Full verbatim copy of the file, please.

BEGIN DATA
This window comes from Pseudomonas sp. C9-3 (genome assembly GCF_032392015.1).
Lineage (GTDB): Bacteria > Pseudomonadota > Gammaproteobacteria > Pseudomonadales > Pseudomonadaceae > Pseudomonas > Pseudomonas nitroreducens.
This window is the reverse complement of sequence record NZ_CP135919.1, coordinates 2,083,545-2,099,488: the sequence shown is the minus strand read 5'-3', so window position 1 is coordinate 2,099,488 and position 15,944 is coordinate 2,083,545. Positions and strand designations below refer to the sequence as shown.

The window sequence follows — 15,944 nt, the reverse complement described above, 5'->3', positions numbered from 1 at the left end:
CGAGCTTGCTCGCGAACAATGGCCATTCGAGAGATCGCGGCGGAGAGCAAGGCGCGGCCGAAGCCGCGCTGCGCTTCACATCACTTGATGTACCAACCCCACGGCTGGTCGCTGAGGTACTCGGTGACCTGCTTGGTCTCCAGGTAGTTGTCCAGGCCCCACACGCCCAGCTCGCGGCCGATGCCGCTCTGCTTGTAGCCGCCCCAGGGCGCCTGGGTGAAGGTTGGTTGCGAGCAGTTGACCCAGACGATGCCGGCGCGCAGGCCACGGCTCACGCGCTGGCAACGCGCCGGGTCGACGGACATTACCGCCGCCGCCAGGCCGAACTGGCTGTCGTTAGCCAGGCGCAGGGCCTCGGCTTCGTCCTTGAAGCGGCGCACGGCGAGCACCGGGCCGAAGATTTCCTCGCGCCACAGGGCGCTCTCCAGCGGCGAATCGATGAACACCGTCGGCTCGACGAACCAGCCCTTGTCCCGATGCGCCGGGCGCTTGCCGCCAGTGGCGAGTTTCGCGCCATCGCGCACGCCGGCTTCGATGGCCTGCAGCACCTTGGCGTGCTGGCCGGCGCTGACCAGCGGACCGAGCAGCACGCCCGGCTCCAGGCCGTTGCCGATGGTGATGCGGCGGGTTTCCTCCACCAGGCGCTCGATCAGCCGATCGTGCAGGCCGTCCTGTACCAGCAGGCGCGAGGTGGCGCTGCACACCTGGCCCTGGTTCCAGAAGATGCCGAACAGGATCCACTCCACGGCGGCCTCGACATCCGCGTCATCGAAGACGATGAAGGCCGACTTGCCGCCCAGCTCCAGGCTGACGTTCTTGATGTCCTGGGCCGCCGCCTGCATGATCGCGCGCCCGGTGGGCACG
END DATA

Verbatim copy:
This window comes from Pseudomonas sp. C9-3 (genome assembly GCF_032392015.1).
Lineage (GTDB): Bacteria > Pseudomonadota > Gammaproteobacteria > Pseudomonadales > Pseudomonadaceae > Pseudomonas > Pseudomonas nitroreducens.
This window is the reverse complement of sequence record NZ_CP135919.1, coordinates 2,083,545-2,099,488: the sequence shown is the minus strand read 5'-3', so window position 1 is coordinate 2,099,488 and position 15,944 is coordinate 2,083,545. Positions and strand designations below refer to the sequence as shown.

The window sequence follows — 15,944 nt, the reverse complement described above, 5'->3', positions numbered from 1 at the left end:
CGAGCTTGCTCGCGAACAATGGCCATTCGAGAGATCGCGGCGGAGAGCAAGGCGCGGCCGAAGCCGCGCTGCGCTTCACATCACTTGATGTACCAACCCCACGGCTGGTCGCTGAGGTACTCGGTGACCTGCTTGGTCTCCAGGTAGTTGTCCAGGCCCCACACGCCCAGCTCGCGGCCGATGCCGCTCTGCTTGTAGCCGCCCCAGGGCGCCTGGGTGAAGGTTGGTTGCGAGCAGTTGACCCAGACGATGCCGGCGCGCAGGCCACGGCTCACGCGCTGGCAACGCGCCGGGTCGACGGACATTACCGCCGCCGCCAGGCCGAACTGGCTGTCGTTAGCCAGGCGCAGGGCCTCGGCTTCGTCCTTGAAGCGGCGCACGGCGAGCACCGGGCCGAAGATTTCCTCGCGCCACAGGGCGCTCTCCAGCGGCGAATCGATGAACACCGTCGGCTCGACGAACCAGCCCTTGTCCCGATGCGCCGGGCGCTTGCCGCCAGTGGCGAGTTTCGCGCCATCGCGCACGCCGGCTTCGATGGCCTGCAGCACCTTGGCGTGCTGGCCGGCGCTGACCAGCGGACCGAGCAGCACGCCCGGCTCCAGGCCGTTGCCGATGGTGATGCGGCGGGTTTCCTCCACCAGGCGCTCGATCAGCCGATCGTGCAGGCCGTCCTGTACCAGCAGGCGCGAGGTGGCGCTGCACACCTGGCCCTGGTTCCAGAAGATGCCGAACAGGATCCACTCCACGGCGGCCTCGACATCCGCGTCATCGAAGACGATGAAGGCCGACTTGCCGCCCAGCTCCAGGCTGACGTTCTTGATGTCCTGGGCCGCCGCCTGCATGATCGCGCGCCCGGTGGGCACG